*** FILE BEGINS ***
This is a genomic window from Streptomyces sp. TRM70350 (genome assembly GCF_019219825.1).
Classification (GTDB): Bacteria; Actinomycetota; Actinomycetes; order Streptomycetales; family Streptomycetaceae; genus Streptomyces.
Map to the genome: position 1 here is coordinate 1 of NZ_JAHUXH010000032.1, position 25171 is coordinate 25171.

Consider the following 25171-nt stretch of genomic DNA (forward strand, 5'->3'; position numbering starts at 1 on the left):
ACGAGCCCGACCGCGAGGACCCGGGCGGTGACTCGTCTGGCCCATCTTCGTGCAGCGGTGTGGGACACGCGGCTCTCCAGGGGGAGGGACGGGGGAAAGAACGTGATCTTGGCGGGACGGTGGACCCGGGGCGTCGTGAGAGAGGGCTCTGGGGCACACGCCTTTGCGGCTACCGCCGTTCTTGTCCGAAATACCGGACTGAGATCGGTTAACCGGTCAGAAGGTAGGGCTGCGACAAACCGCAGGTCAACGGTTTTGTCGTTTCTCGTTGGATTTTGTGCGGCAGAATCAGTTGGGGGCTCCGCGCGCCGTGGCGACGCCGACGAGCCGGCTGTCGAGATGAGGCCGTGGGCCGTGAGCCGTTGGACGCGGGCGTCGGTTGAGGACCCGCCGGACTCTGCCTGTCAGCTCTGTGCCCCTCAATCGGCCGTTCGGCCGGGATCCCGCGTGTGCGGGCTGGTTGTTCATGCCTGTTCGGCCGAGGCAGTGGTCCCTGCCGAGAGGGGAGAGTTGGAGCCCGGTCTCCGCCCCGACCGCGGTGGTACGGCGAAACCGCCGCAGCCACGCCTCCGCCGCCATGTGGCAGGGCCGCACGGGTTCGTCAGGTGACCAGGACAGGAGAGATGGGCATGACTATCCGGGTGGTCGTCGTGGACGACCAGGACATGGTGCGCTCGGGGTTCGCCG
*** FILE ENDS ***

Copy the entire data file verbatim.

This is a genomic window from Streptomyces sp. TRM70350 (genome assembly GCF_019219825.1).
Classification (GTDB): Bacteria; Actinomycetota; Actinomycetes; order Streptomycetales; family Streptomycetaceae; genus Streptomyces.
Map to the genome: position 1 here is coordinate 1 of NZ_JAHUXH010000032.1, position 25171 is coordinate 25171.

Consider the following 25171-nt stretch of genomic DNA (forward strand, 5'->3'; position numbering starts at 1 on the left):
ACGAGCCCGACCGCGAGGACCCGGGCGGTGACTCGTCTGGCCCATCTTCGTGCAGCGGTGTGGGACACGCGGCTCTCCAGGGGGAGGGACGGGGGAAAGAACGTGATCTTGGCGGGACGGTGGACCCGGGGCGTCGTGAGAGAGGGCTCTGGGGCACACGCCTTTGCGGCTACCGCCGTTCTTGTCCGAAATACCGGACTGAGATCGGTTAACCGGTCAGAAGGTAGGGCTGCGACAAACCGCAGGTCAACGGTTTTGTCGTTTCTCGTTGGATTTTGTGCGGCAGAATCAGTTGGGGGCTCCGCGCGCCGTGGCGACGCCGACGAGCCGGCTGTCGAGATGAGGCCGTGGGCCGTGAGCCGTTGGACGCGGGCGTCGGTTGAGGACCCGCCGGACTCTGCCTGTCAGCTCTGTGCCCCTCAATCGGCCGTTCGGCCGGGATCCCGCGTGTGCGGGCTGGTTGTTCATGCCTGTTCGGCCGAGGCAGTGGTCCCTGCCGAGAGGGGAGAGTTGGAGCCCGGTCTCCGCCCCGACCGCGGTGGTACGGCGAAACCGCCGCAGCCACGCCTCCGCCGCCATGTGGCAGGGCCGCACGGGTTCGTCAGGTGACCAGGACAGGAGAGATGGGCATGACTATCCGGGTGGTCGTCGTGGACGACCAGGACATGGTGCGCTCGGGGTTCGCCG